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What does GDPR mean for citizens?

Digital Citizens and GDPR

Written by Catherine Knivett, Head of Partnerships at Corsham Institute

The way in which we conduct our everyday lives has changed significantly over the last 20 years, with more of our daily personal and business interactions taking place using the internet. The UK’s Data Protection Act of 1998 was not designed with today’s digital citizens in mind, and a more robust and comprehensive framework has been needed for a long time. From 25th May 2018, the EU General Data Protection Regulation (GDPR) comes into force, replacing the 1998 Act, and will provide an effective and consistent approach to the protection of personal data across all 28 countries of the European Union. Anticipating Brexit, the UK Government is well advanced with its plans to adopt equivalent requirements from GDPR into replacement UK legislation. The Information Commissioner’s Office (ICO) provides full details and is continually updated with new guidance.

So what does all this mean for us as citizens – the subjects of this personal data?

GDPR will require all organisations to comply with important principles in relation to the processing of our personal data. One of these core principles is “Data Protection by Design and Default”, which requires them to implement appropriate technical and organisational controls into their processes and systems. Put simply, they will need to identify and manage any risks associated with the proposed data processing activity:

  • including controlling the access of authorised personnel
  • determining how IT systems are to be securely configured and protected from viruses and malware
  • ensuring the secure storage of our personal data is only for the minimum period necessary, and
  • carefully monitoring for any personal data losses or breaches.

Bringing these many requirements together, organisations will need to prepare and document a formal “Data Protection Impact Assessment” to demonstrate that personal data is not being subject to unacceptable risks when processed.

All data processing activities need to be “lawful”, which means that at least one of the six requirements described within Article 6 of GDPR needs to apply. These include data processing being necessary as part of the organisation’s performance of a contract which they may have with us as a customer or service user, or perhaps their need to meet legal obligations placed upon them (for example, communicating our personal data to tax or law enforcement authorities). Another legal basis relates to our choice to provide our “explicit consent” for our personal data to be processed for a specific purpose: this needs to have been freely given and we can vary or withdraw consent at any time. GDPR provides special conditions which must be satisfied for the management of consent in relation to children.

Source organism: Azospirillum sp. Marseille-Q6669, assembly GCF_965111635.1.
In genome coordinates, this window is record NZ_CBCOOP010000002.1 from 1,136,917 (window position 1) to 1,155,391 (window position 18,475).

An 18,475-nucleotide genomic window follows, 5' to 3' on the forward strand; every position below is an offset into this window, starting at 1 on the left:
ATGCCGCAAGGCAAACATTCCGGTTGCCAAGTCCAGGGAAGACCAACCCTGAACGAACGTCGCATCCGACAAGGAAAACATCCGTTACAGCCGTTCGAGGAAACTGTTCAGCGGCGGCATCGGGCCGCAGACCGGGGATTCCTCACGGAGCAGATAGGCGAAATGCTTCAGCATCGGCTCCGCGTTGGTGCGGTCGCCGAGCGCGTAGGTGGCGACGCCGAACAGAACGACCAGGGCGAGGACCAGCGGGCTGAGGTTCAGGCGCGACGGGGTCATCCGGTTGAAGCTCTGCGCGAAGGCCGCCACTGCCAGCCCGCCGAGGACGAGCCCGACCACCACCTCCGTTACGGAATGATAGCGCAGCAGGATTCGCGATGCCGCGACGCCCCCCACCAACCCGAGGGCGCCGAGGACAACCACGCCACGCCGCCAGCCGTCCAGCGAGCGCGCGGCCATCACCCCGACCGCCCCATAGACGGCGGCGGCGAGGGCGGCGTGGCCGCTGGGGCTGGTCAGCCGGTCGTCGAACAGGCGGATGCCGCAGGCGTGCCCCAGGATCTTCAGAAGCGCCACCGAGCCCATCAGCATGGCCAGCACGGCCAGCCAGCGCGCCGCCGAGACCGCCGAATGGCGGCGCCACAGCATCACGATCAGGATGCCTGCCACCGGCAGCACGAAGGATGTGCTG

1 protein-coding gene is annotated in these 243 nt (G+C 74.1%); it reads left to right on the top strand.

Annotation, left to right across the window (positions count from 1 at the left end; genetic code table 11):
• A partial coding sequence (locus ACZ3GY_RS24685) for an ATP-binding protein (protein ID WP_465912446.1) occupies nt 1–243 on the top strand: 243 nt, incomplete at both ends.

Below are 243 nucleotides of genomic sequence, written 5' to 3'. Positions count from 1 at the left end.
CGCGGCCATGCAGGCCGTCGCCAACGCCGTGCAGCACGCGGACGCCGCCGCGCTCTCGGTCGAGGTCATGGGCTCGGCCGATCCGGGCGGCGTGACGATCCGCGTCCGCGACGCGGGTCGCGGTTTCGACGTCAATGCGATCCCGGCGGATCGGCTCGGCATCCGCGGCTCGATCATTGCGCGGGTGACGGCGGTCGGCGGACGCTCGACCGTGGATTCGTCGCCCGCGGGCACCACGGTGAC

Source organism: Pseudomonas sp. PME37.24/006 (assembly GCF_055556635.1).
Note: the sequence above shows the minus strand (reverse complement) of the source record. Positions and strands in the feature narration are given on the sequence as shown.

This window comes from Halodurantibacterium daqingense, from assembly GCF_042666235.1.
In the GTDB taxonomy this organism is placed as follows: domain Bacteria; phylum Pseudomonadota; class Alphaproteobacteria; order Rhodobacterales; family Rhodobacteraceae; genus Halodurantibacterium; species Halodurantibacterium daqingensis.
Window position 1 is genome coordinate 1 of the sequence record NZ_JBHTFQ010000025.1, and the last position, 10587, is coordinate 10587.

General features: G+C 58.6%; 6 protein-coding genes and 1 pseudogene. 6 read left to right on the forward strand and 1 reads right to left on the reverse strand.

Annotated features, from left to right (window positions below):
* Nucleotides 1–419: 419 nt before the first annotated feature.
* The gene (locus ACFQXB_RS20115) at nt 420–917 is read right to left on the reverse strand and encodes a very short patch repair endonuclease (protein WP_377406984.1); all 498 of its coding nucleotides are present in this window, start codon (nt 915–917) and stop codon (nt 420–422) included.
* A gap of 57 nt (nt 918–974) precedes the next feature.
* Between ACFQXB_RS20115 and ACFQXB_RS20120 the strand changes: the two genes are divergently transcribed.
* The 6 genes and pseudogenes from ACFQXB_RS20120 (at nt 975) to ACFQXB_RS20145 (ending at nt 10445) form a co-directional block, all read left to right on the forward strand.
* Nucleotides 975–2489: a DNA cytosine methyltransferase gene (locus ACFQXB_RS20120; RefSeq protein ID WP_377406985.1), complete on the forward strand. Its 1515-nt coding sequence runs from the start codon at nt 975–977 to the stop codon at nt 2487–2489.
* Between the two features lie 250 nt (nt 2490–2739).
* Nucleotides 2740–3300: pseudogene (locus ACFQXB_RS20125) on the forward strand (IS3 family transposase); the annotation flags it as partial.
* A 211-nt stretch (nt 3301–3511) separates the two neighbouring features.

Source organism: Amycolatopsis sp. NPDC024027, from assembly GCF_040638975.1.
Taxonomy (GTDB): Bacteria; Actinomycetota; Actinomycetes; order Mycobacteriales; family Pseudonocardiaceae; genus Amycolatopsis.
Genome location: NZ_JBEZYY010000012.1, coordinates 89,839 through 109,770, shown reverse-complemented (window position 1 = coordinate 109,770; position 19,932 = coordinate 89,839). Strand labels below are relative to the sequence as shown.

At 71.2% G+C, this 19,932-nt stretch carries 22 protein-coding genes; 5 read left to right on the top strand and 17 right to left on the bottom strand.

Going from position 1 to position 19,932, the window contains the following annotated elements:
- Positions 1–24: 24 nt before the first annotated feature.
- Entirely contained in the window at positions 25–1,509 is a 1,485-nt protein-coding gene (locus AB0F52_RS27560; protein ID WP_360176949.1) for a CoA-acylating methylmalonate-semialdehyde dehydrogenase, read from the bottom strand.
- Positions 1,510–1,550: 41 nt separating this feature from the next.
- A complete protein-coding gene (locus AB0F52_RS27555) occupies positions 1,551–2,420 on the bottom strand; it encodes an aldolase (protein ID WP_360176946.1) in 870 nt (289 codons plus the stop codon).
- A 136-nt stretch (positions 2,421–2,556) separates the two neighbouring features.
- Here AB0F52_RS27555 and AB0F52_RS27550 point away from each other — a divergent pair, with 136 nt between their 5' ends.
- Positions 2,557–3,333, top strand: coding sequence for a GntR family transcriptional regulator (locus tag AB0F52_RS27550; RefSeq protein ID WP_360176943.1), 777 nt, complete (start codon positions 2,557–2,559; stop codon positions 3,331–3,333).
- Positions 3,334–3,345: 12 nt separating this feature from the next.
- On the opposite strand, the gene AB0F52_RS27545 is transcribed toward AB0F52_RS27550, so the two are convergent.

Whilst businesses will need to fully comply with GDPR, as citizens we also have a role to play by understanding and, where appropriate, selecting how our personal data is being processed and by whom. We can expect that data processing organisations will publish “privacy notices”, either on their websites, online application forms, or on documents, and we should take time to read and understand the details provided. These notices will, for example, declare any third-party organisations who may be involved in processing data, or the countries in which data processing will take place. It is common that these privacy notices will also explain the rights which we have as data subjects.

GDPR provides a wide framework of rights for data subjects (that’s us as individuals), which we can choose to exercise at any time without cost. We can, for example, require that an organisation tells us whether they are processing our personal data, and if so for what purpose. We also have the right to request that any inaccurate or incomplete personal data is promptly corrected. As appropriate, data subjects can object to specific types of data-processing activity, and if required request that their personal data is moved to another data processor. Finally, we can request that our personal data is deleted if it is no longer needed by the data processor and there is no other valid reason for them to retain it.

Perhaps the most notable headline from GDPR relates to the significant financial penalties which can be applied to organisations who have failed to comply with the requirements of the new Regulation, or who are found to have been subject to a personal data breach. These can be as high as €20m (approx. £17m), or 4% of global turnover if higher, and are expected to be a sufficient enough incentive for organisations to ensure that they have implemented GDPR thoroughly. As data subjects, we not only have the right to complain to the ICO about matters relating to the processing of our personal data, but we also have a civil right under GDPR to seek compensation if we consider that we have been harmed in some way by such processing.

In summary, whilst GDPR will require careful and thorough implementation by all organisations which process our personal data, it will undoubtedly help to remove many of the issues and risks associated with our use of modern-day technology and communications. As data subjects, we should welcome GDPR as a long-overdue protector of our rights and privacy, but we must also maintain awareness of our personal data and make sensible decisions about how we want it to be processed and by whom.

(You can read more about the Ci Digital Rights project, which looks at the implications of GDPR for individuals, here: https://www.corshaminstitute.org/digital-corsham-gdpr-for-the-citizen)

 

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